The EU concluded the first round of negotiations to deepen the existing Economic Partnership Agreement (EPA) with five Eastern and Southern Africa partners.
Seychelles is for the first time hosting negotiations between the European Union and the Eastern Southern African States that are focusing on the implementation of an interim economic partnership.
The new agreement will hopefully cover ‘trade-related areas, such as services, investment, technical barriers to trade, intellectual property rights as well as trade and sustainable development,’ says EU Commission.
The UK-Eastern and Southern Africa (ESA) Trade Continuity Agreement is meant to replicate the Economic Partnership Agreement that the East African Community is yet to sign with the European Union.
Although ESA says it is committed to the full EPA process with EU, the bloc accuses the EU of dragging its feet and rather preferring to enter into EPAs with individual African states outside the collective economic integration framework.
The ESA-4 EPA (Economic Partnership Agreement) was signed by four countries – Madagascar, Mauritius, Seychelles and Zimbabwe – in August 2009 and is provisionally applied since 14 May 2012.
The sixth meeting of the EPA Committee under the Interim Economic Partnership Agreement (IEPA) between the Eastern and Southern Africa (ESA) region and the EU was held in Antananarivo, Madagascar on 02-03 October 2017.
ECDPM has released a ‘Frequently asked questions’ guide to the economic partnership agreements (EPAs) between the EU and Africa.
Zambia, as chair of the Eastern and Southern Africa (ESA) states negotiating with the EU, has commissioned an impact study of the EPA in ESA countries to be ready in July. Then, each ESA state will decide whether to sign or not.
There’s a strong feeling among experts in East Africa that by insisting on the inclusion of the "most favoured nation", the EU is holding the region at gunpoint to accept a clause that would legally tie their hands regarding who to trade with besides Europe.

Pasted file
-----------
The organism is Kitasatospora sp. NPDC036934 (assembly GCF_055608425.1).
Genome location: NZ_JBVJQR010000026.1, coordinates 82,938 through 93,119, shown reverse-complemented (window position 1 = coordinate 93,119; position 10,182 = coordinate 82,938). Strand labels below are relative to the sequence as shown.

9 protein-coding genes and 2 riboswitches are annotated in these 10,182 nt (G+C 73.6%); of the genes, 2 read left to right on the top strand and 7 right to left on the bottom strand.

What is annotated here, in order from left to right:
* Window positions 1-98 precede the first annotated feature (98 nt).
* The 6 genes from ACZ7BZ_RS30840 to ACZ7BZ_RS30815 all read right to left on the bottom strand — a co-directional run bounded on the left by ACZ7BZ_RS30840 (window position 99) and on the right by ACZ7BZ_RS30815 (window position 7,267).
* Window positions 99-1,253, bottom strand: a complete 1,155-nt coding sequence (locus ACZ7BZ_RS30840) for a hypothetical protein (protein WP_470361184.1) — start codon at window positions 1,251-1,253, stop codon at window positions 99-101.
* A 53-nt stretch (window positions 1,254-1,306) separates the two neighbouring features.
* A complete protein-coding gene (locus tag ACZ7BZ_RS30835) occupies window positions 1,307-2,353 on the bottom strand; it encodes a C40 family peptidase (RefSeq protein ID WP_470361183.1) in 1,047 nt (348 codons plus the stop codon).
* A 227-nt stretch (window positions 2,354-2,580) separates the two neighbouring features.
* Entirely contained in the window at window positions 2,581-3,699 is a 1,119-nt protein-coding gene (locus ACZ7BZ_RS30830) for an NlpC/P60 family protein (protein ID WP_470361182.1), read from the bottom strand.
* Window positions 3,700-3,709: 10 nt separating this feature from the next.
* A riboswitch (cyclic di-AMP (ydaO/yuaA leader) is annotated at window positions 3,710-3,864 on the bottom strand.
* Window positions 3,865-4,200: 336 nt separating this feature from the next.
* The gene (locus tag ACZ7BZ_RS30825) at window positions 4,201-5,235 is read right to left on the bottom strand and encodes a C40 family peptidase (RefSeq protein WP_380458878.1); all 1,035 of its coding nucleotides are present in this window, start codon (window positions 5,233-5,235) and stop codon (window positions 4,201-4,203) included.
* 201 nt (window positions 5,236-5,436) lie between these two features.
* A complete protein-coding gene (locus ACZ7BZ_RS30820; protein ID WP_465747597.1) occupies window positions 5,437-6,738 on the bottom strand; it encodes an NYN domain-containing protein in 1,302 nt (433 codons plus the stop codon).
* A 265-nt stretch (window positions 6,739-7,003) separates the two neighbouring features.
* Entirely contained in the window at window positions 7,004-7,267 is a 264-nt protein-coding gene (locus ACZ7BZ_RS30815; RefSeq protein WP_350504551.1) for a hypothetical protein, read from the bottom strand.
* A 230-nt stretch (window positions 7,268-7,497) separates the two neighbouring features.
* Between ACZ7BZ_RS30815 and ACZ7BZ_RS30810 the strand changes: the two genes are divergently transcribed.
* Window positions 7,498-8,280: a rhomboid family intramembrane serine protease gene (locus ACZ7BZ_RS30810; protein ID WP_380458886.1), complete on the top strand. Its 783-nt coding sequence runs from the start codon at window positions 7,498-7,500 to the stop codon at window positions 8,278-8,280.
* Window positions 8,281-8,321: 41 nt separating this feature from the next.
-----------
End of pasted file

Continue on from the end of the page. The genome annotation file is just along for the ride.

Government says the Eastern and Southern Africa (ESA) regional grouping is dedicated to negotiating with the European Union (EU)’s Economic Partnership Agreements (EPAs) that meet the expectations of member countries.
Zimbabwe recently joined five other African countries in signing the Eastern and Southern Africa European Commission (ESAEC) Interim Economic Partnership Agreement (IEPA) in Mauritius, Industry and Commerce Deputy Minister Mike Bimha has said.
Eritrea is involved in ongoing negotiations to enter the Economic Partnership Agreement (EPA) with the European Union. The comprehensive trade partnership would cover issues like services, investment, agriculture, technical standards, trade facilitation and trade related rules.
Six Eastern and Southern African (ESA) countries will this Saturday sign the interim Economic Partnership Agreement (EPA) with the European Union (EU) in Mauritius.
The Eastern-Southern Africa bloc will sign an interim Economic Partnership Agreement with the European Union on 29 August in Mauritius, PANA learnt Tuesday from an official source.
Transnational corporations could be granted unfettered access to Kenya’s banking and telecommunications sectors if trade talks taking place in Antananarivo, Madagascar, favour Europe.
Commerce, Trade and Industry Minister, Felix Mutati, has reiterated Eastern and Southern African (ESA) countries’ commitment to conclude a comprehensive, inclusive and development friendly Economic Partnership Agreement (EPA) with the European Union (EU).
Initialled by Zimbabwe and the Seychelles on 28 November 2007 and by Mauritius on 5 December 2007
East African trade ministers have thrown a new spanner in the works as the countdown to the December 31, 2007 deadline for signing a new trade partnership deal with the industrialized EU states narrows to less than 60 days. The ministers held a secret meeting in Nairobi away from the full glare of anti-globolisation activists and agreed to sign the contentious Economic Partnership Agreement (EPA) only if an amendment ensuring that the region’s taxation regime remained intact.